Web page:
- The Washington Times - Thursday, March 10, 2005

Cleveland may have the Rock and Roll Hall of Fame, which on Monday embraces new inductees U2, Percy Sledge and the Pretenders, among others, but that’s not nearly as cool as what’s in store for the true home of the spirit of rock ‘n’ roll, Detroit. A paper version of a revived Creem, the caustic, scruffy, street-smart fanzine that defined rock in the 1970s, is due to return to newsstands this summer, according to the notorious magazine’s newest honchos. And it wants to make sure that its hometown of Detroit is again where it rests its typewriter.

Sure, you’ve seen today’s creemmagazine.com, a nexus of rock ‘n’ roll culture jammed with the trademark irreverence that define its reviews, articles and exposes on old-timers like Yes and the Ramones, as well as contemporary performers like the Paybacks, Interpol and the Microphones.

However, even with the famous Boy Howdy logo designed by R. Crumb, it’s just not the same. No pulpy pages to thumb through, looking for one more of the smart, smarmy comments that once made the mag such a player in a tough field, crowded with the likes of Crawdaddy, Rolling Stone and even Circus.

“Creem magazine is the Algonquin Round Table of rock ‘n’ roll,” says Jeffrey Morgan, an alumnus of the original and a current staffer. “It continues to be the gold standard for literary style…against which all other rock magazines and rock critics are measured.”

Critic Lester Bangs, the icon who put Creem on the map with his uppers-and-downers-fueled rants on the Clash, Iggy Pop and Lou Reed, is long since dead, but the Creem name is still alive, and Detroit, the Midwest monster of rock music, is perhaps the ideal place to restore the magazine’s relevance.

“Many of us in the organization agree that having some type of prominent presence in Detroit is necessary,” says editor Brian Bowe, a 32-year-old who works a day job as a flack for Grand Valley State University near Grand Rapids, Mich.

“Detroit is removed from the machinery, which is something that the original folks always knew,” says Mr. Bowe, who was named editor two years ago. “It gave Creem this definitive Midwestern vibe, this idea of not buying into the stardust and the [nonsense] of the music industry.”

Creem was always the mouthy, smarter little brother of the music magazine industry. To move from a Web presence back to paper and into competition with large circulation giants such as Spin and Blender is reliving its original underdog status.

“We look at the Web site as being, ‘Well how did Creem start out?’” says publisher Robert Matheu, a Los Angeles-based rock photographer of merit in his own right. “Well, it came out of a basement on Cass Avenue in Detroit and sat on the counters next to Screw magazine, because people thought that Creem, the way it looked and the way it was spelled, was a sex magazine.”

Mr. Matheu is headed for his hometown of Detroit this month to cultivate some “sources” whom he believes will be able to fund the magazine. “What we don’t want to do is go to some big money publishing house and become another one of 20 magazines,” he says. “We want to do this so that we can be Creem.”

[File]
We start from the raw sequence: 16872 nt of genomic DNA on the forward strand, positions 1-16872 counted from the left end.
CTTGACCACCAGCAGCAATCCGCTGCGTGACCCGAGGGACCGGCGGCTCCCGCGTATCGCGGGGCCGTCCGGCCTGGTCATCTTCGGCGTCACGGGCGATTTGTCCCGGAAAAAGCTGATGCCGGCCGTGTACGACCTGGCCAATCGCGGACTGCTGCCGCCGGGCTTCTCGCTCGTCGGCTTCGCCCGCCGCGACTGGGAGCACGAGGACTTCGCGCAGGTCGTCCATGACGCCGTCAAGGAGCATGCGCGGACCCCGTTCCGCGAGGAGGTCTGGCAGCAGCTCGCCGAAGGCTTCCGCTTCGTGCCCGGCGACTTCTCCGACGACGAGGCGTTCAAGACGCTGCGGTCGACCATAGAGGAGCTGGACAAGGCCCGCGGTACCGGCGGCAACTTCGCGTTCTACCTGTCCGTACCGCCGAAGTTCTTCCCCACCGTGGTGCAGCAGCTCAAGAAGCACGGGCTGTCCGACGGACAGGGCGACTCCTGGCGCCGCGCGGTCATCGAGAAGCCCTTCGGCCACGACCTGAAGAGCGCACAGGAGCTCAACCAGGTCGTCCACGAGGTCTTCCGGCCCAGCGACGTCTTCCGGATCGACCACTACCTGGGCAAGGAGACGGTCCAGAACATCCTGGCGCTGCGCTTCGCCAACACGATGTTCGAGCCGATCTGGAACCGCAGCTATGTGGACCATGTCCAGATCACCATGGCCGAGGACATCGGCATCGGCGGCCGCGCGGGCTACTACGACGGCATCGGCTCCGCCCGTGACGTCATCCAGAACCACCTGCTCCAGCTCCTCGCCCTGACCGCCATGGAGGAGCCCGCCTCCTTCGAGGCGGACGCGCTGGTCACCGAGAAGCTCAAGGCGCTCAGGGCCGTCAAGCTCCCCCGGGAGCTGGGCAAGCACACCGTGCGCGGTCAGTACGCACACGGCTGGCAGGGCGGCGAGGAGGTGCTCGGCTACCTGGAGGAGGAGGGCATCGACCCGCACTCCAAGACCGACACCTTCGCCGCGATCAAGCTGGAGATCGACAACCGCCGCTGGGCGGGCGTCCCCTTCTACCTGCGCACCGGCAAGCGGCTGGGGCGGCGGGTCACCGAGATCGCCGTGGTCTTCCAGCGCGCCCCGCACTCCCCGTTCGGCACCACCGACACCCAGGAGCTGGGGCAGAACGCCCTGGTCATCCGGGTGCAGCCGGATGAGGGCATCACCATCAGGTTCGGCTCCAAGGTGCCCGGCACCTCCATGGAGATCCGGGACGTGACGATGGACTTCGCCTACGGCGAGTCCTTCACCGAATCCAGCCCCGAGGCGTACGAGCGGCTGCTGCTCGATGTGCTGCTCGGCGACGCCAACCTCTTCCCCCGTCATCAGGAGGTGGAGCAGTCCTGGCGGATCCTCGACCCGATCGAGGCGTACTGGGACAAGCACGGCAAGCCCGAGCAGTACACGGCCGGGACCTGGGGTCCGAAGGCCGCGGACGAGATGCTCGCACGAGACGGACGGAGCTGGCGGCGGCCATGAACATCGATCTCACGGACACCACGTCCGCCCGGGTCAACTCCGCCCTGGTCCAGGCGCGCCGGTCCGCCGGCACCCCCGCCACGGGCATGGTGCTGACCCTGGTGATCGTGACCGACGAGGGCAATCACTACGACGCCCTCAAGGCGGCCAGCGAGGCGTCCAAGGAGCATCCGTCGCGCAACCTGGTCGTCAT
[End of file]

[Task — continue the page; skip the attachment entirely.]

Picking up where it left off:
Creem magazine held the key to the aural adventures of many an adolescent in the ‘70s. A big moment for many a teen was the December ‘73 issue’s whiskey-drenched photos of the New York Dolls outside Hollywood High School, which undoubtedly kicked up the band’s record sales.

What puberty-addled kid would not want to hear the din from an androgynous fivetet that professed their hobbies to be “Straight baiting. Crawling over cracked mirrors. The back room at Max’s. Avoiding Lou Reed there”?

“When I read Creem as a kid, it was like a strange other universe,” says Bill Moriarity, a veteran Los Angeles-based music writer who writes for creemmagazine.com. Growing up in the bland obscurity of Sacramento, Mr. Moriarity pictured the Midwest as a haven of raucous rock ‘n’ roll. “Creem was this seamy underbelly of the things that Rolling Stone wrote about, where you pick up the rock and see what was crawling underneath. And all I could think is, ‘How do I get there from here?’”

The magazine hosted many of the premier bylines of the burgeoning rock ‘n’ roll press, such names as Bangs and Dave Marsh. They became stars in their own right, penning tomes, tributes, slams and salutations to the day’s rock elite.

Creem was sold in 1988, sanitized beyond recognition and, after some feeble comeback attempts out of Los Angeles and New York, folded in the early ‘90s.

It will return to a different landscape, one where ad buys may depend on whether or not a publication has favorably reviewed or profiled an act.

“Record companies could bring their artists to the forefront back then with Creem,” says Dave DiMartino, one of the top writers for the magazine from 1979 to 1986. “But now, with MTV and the larger media for music, the demand for their time is bigger. One of the things about Creem was that it had no compunctions about giving a bad review or, if an interview was an unpleasant encounter, to write it like that.”

With rock music now considered a serious craft rather than a pleasurable self-indulgence, such a publication could find itself left out when a band is promoting an album, he says.

As he awaits sufficient funding for the magazine, Mr. Matheu has just put the finishing touches on a book proposal for a Creem coffee-table book, a nostalgic dream for those who recall the beckoning magazine covers that offered anyone from Alice Cooper to Leon Russell to Cheap Trick to Ted Nugent.

For Mr. Matheu and Creem, though, “our next step is to cash the rich guy’s check, whoever that is.”

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